Good re­cov­ery, but still with a long way to go

Financial Mail - Investors Monthly - - Analysis - Larry Claasen

Over the past few years fi­nan­cial ser­vices group Vu­nani has been qui­etly re-plot­ting its course.

The one-time dar­ling of the JSE’s ju­nior ex­change, AltX, it has been find­ing its feet af­ter it had the stuff­ing knocked out of it by the 2008 fi­nan­cial cri­sis.

Formed in 2004, when man­agers at African Har­vest Cap­i­tal bought it from then par­ent com­pany African Har­vest, un­der CEO Ethan Dube’s guid­ance it quickly de­vel­oped a reputation for tak­ing siz­able stakes in emerg­ing com­pa­nies.

The pe­riod prior to the cri­sis was a boom time for up-and-com­ing com­pa­nies, and am­bi­tious in­vest­ment firms such as Vu­nani saw an op­por­tu­nity to tap into rapidly grow­ing busi­nesses. This led to it tak­ing hold­ings in com­pa­nies like BSi Steel, Alert Steel and prop­erty group JHI.

In those pre-cri­sis days, its in­vest­ments looked solid and its prospects seemed promis­ing.

The prob­lem with in­vest­ing in rel­a­tively small com­pa­nies is that they tend to strug­gle when times get tough. This is ex­actly what hap­pened when the 2008 fi­nan­cial cri­sis hit. Many of Vu­nani’s un­der­ly­ing in­vest­ments took a knock. Alert Steel was liq­ui­dated, putting pres­sure on Vu­nani’s abil­ity to gen­er­ate cash and drag­ging down val­u­a­tions.

In late 2009 the com­pany turned to its share­hold­ers to keep it afloat. It told them if they did not re­cap­i­talise it through a claw­back of­fer, its abil­ity to con­tinue as a go­ing con­cern would be un­der­mined, as re­cap­i­tal­i­sa­tion was key to re­struc­tur­ing its debt.

At the time it had more than R1.52bn in li­a­bil­i­ties and only R193.5m in eq­uity.

Share­hold­ers came through and contributed R313.6m to its re­cap­i­tal­i­sa­tion. This move kept it go­ing and for the next few years it steadily went about re­struc­tur­ing it­self. It sold off its hold­ings in some of its most val­ued in­vest­ments, like BSi Steel, and moved out of prop­erty.

It also went into other di­rec­tions through sev­eral small ac­qui­si­tions.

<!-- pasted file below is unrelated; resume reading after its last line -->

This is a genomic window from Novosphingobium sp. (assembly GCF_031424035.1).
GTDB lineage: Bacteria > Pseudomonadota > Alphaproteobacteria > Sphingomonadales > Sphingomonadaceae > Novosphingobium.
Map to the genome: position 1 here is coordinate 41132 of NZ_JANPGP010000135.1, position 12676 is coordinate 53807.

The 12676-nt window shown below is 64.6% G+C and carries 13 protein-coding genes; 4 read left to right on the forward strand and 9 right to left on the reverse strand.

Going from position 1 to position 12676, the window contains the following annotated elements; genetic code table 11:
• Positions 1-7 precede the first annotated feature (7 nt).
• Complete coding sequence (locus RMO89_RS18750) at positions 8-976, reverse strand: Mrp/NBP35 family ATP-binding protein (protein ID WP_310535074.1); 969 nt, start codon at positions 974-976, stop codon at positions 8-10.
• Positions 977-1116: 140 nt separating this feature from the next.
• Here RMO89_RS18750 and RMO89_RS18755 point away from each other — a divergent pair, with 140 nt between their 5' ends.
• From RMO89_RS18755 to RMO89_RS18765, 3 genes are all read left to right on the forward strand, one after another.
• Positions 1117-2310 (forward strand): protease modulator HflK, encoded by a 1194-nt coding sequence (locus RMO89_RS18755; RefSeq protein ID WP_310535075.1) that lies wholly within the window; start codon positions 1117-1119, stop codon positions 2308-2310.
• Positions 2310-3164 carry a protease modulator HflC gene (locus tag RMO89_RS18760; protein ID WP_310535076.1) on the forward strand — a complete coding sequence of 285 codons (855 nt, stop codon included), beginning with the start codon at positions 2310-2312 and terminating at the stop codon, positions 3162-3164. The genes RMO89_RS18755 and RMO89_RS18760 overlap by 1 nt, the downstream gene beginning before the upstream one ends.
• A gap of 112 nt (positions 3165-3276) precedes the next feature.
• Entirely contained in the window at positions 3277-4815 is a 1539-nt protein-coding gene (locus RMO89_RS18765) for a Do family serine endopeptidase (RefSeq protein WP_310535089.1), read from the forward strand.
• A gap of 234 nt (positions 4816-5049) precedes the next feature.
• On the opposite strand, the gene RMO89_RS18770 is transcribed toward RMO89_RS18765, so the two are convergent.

It took a con­trol­ling in­ter­est in the Jala Group (now Vu­nani Tech­nol­ogy Ven­tures) for an undis­closed amount in May 2010.

What has re­ally paid off has been its R210m takeover of Fair­heads In­ter­na­tional, a provider of ad­min­is­tra­tion ser­vices to ben­e­fi­ciary and re­tire­ment funds, in early 2015.

Though it is still rel­a­tively early days, the ad­di­tion of Fair­heads has al­ready had a no­tice­able im­pact. It was one of the main rea­sons profit from con­tin­u­ing op­er­a­tions rose from a R25.3m loss to a R8.6m profit for the year to end De­cem­ber.

Fair­heads has made wel­come con­tri­bu­tion, but over­all, Vu­nani still has a long way to go.

Its as­set man­age­ment op­er­a­tions Vu­nani Fund Man­agers and Pur­pose Vu­nani As­set Man­age­ment, for in­stance, in­creased rev­enue 31% to R50.1m but in­curred a R0.6m loss.

“Ar­du­ous mar­ket con­di­tions” were blamed for its ad­vi­sory ser­vices in­cur­ring a R1.9m loss. Its pri­vate eq­uity divi­sion re­ported a small R0.3m loss and its pri­vate wealth and in­vest­ments ac­tiv­i­ties also suf­fered a loss.

Its re­struc­tur­ing is not com­plete. It is still in the process of sell­ing off part of its listed in­vest­ment port­fo­lio, like its re­main­ing hold­ing in BSi and Work­force Hold­ings.

Con­sid­er­ing how much trou­ble it was in only a few years ago, Vu­nani has done re­mark­ably well. It is car­ry­ing less debt and has a tight con­trol over cost.

But well as it has done, a ques­tion lingers over how much up­side there is.

From the out­side Fair­heads looks like a good buy, but it is still too soon to judge how big a con­tri­bu­tion it will make.

The group noted that de­spite “sub­dued mar­ket con­di­tions” it had seen some promis­ing op­por­tu­ni­ties and had a rea­son­able deal- flow.

Even so, for the time be­ing its en­ergy will be on the “de­vel­op­ment and growth of the [ex­ist­ing] op­er­at­ing busi­nesses”.

This ap­proach is un­der­stand­able. It is un­likely that SA will be re­turn­ing to the hey­day of the pre-cri­sis boom any time soon, so a mea­sure of cau­tion is not with­out rea­son.

When judged on its val­u­a­tion, Vu­nani’s in­vest­ment case is not com­pelling. It trades at R1.60/share, which is sub­stan­tially lower than its net as­set value of R2.33/share.

In­vestors on the look­out for a group that pays out de­cent div­i­dends, how­ever, might want to take a sec­ond look. It de­clared a gross ordinary div­i­dend of 5.5c/share (5c/share) and a spe­cial div­i­dend of 25c/share.

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